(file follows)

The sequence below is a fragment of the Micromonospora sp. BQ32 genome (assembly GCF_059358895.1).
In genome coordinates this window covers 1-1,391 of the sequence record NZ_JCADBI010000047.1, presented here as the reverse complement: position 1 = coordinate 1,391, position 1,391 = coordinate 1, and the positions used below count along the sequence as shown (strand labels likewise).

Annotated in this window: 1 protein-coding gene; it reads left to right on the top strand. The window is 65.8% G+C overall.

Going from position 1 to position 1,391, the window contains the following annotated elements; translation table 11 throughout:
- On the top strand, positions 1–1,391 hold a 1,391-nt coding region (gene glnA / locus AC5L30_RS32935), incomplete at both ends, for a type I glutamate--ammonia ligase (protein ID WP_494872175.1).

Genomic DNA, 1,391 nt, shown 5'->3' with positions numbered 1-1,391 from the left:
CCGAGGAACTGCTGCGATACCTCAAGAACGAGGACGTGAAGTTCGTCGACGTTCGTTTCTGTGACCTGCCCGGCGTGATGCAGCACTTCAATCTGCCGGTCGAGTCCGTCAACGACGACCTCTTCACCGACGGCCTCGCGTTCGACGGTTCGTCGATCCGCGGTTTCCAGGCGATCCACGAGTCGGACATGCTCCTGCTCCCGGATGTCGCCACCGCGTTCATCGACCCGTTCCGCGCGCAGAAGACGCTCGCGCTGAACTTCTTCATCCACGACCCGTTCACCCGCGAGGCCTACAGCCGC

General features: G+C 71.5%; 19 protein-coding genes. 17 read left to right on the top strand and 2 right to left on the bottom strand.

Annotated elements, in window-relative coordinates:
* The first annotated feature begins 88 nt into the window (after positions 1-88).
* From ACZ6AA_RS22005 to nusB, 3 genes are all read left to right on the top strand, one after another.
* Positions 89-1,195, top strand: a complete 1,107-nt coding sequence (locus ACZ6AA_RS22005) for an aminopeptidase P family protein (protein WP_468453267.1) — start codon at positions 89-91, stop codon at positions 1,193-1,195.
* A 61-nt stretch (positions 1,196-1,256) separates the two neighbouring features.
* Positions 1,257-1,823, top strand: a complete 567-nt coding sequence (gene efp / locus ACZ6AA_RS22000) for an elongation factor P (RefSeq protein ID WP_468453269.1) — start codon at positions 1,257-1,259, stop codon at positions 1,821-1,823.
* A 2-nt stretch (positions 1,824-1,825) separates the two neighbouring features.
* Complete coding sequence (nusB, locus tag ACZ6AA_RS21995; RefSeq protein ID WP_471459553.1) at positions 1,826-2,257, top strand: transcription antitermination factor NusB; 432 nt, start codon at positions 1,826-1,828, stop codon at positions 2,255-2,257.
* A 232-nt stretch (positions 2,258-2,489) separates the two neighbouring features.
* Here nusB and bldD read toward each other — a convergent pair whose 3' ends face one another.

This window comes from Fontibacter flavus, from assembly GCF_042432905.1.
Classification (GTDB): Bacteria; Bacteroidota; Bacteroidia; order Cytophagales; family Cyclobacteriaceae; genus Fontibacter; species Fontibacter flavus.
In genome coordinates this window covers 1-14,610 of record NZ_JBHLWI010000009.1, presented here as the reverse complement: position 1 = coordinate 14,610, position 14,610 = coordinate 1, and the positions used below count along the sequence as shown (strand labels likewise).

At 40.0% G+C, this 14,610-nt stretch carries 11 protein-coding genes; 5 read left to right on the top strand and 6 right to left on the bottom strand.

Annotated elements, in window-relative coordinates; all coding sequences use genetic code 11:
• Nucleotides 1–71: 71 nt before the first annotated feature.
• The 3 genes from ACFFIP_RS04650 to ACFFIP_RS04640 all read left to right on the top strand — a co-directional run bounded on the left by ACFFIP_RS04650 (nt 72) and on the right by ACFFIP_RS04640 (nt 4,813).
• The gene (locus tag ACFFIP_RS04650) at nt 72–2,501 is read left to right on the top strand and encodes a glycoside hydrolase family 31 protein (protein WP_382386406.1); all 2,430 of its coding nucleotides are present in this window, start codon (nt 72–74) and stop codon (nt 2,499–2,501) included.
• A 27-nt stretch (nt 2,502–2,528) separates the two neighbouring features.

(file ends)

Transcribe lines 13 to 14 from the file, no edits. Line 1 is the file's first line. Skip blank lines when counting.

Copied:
* A 61-nt stretch (positions 1,196-1,256) separates the two neighbouring features.
* Positions 1,257-1,823, top strand: a complete 567-nt coding sequence (gene efp / locus ACZ6AA_RS22000) for an elongation factor P (RefSeq protein ID WP_468453269.1) — start codon at positions 1,257-1,259, stop codon at positions 1,821-1,823.